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24-03-2016, 12:09 PM (This post was last modified: 24-03-2016 12:52 PM by ClydeLee.)
RE: Moral absolutes
(24-03-2016 12:02 PM)Matt Finney Wrote:  
(24-03-2016 10:42 AM)DLJ Wrote:  However, it would be sensible to argue that there are objectively (quantitatively) and subjectively (qualitatively) better or worse methods for determining the value of a particular stance or course of action.

Namely a decision-making / governance system based on processes and facts would be superior to one based on faith or divine command.

Are you saying that a governance based on facts would be objectively superior to one based on faith or divine command? Because that would be circular reasoning. That would only be superior should the person already have a desire for such a governance. If someone desired governance based on faith and/or divine command, then governance based on facts would be inferior. You can say that you prefer one type of government over another, but you can't say that one is objectively better.

The part you keep circling around is the notion the religious/faith based vs fact/evidence based may exactly have the same goal, desire, & result agreed upon.

If two people have the same goals with agreed on value notions but use two different methods, you don't think it's possible to figure out or judge one as being a better method?

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24-03-2016, 12:15 PM
RE: Moral absolutes
(24-03-2016 12:03 PM)GirlyMan Wrote:  
(24-03-2016 11:55 AM)jason_delisle Wrote:  Objective statement (1+1=2)

You realize that is relative to a radix right? I guess it is objective given a radix but it is no way absolute.

An awful lot of people seem to confuse "objective" with "axiomatic".

I mean, it's "objectively" true that under Euclidean geometry parallel lines will never intersect, but... we can always just swap out our axioms.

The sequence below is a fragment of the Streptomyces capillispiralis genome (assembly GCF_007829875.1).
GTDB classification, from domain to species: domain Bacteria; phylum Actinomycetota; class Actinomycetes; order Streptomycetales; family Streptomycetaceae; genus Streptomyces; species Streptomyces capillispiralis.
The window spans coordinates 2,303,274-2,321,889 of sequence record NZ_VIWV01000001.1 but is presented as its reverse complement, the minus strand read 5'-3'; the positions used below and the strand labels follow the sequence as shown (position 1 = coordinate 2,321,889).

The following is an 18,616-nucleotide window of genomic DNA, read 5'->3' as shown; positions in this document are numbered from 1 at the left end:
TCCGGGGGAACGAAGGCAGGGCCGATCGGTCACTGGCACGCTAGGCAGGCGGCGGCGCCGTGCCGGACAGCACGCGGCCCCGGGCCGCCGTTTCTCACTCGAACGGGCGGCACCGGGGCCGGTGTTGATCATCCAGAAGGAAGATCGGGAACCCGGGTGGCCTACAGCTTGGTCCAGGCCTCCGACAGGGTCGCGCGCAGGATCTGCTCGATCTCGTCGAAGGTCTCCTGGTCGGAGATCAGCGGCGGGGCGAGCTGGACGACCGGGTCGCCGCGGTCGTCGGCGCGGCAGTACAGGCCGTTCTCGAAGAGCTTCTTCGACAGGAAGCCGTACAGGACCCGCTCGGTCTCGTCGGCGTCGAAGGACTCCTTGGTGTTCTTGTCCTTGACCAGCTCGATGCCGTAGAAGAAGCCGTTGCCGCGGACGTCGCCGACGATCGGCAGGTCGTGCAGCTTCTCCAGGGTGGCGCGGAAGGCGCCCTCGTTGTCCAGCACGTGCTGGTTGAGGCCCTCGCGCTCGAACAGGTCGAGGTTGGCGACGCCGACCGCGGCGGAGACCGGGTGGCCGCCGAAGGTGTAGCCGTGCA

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24-03-2016, 12:20 PM
RE: Moral absolutes
(24-03-2016 12:02 PM)Matt Finney Wrote:  ...
You can say that you prefer one type of government over another, but you can't say that one is objectively better.

Governance system ... not government.

Well, a faith-based approach to decision-making could get lucky, I suppose.

Laugh out load

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24-03-2016, 12:45 PM
RE: Moral absolutes
(24-03-2016 12:00 PM)Tomasia Wrote:  
(24-03-2016 11:56 AM)Chas Wrote:  If you had any deductive thinking ability you would see the answer, but I suppose I must spoon feed you.

Objective vs subjective is a false dichotomy, as noted above by DLJ, although in different terminology.

There is no external source for morality and no external scale by which to measure it.

Morality and ethics are social constructs with a biological basis, hence the near universality of many 'moral' principles since we are all of one species.

I have said all of this before, so before you go accusing someone of the inability to answer a question, check your facts.

So you lack a belief that morality is subjective. You don't believe morality is subjective, (considering it an inappropriate label).

Unbeliever suggested it was obviously subjective, I used you as an example of someone who doesn't believe it's obviously subjective, and you threw a tantrum to only agree with my basic characterization.

It was not a tantrum and the purpose was to show your disregard of fact.

Re-read the post and learn something.

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24-03-2016, 12:48 PM
Moral absolutes
(24-03-2016 12:45 PM)Chas Wrote:  
(24-03-2016 12:00 PM)Tomasia Wrote:  So you lack a belief that morality is subjective. You don't believe morality is subjective, (considering it an inappropriate label).

Unbeliever suggested it was obviously subjective, I used you as an example of someone who doesn't believe it's obviously subjective, and you threw a tantrum to only agree with my basic characterization.

It was not a tantrum and the purpose was to show your disregard of fact.

Re-read the post and learn something.

Fact, Chas lacks a belief that morality is subjective, finding that category inappropriate.

Chas disagrees with Unbelievers contention that morality is obviously subjective.

"Tell me, muse, of the storyteller who has been thrust to the edge of the world, both an infant and an ancient, and through him reveal everyman." ---Homer the aged poet.

"In Him was life, and the life was the Light of men. The Light shines in the darkness, and the darkness did not comprehend it."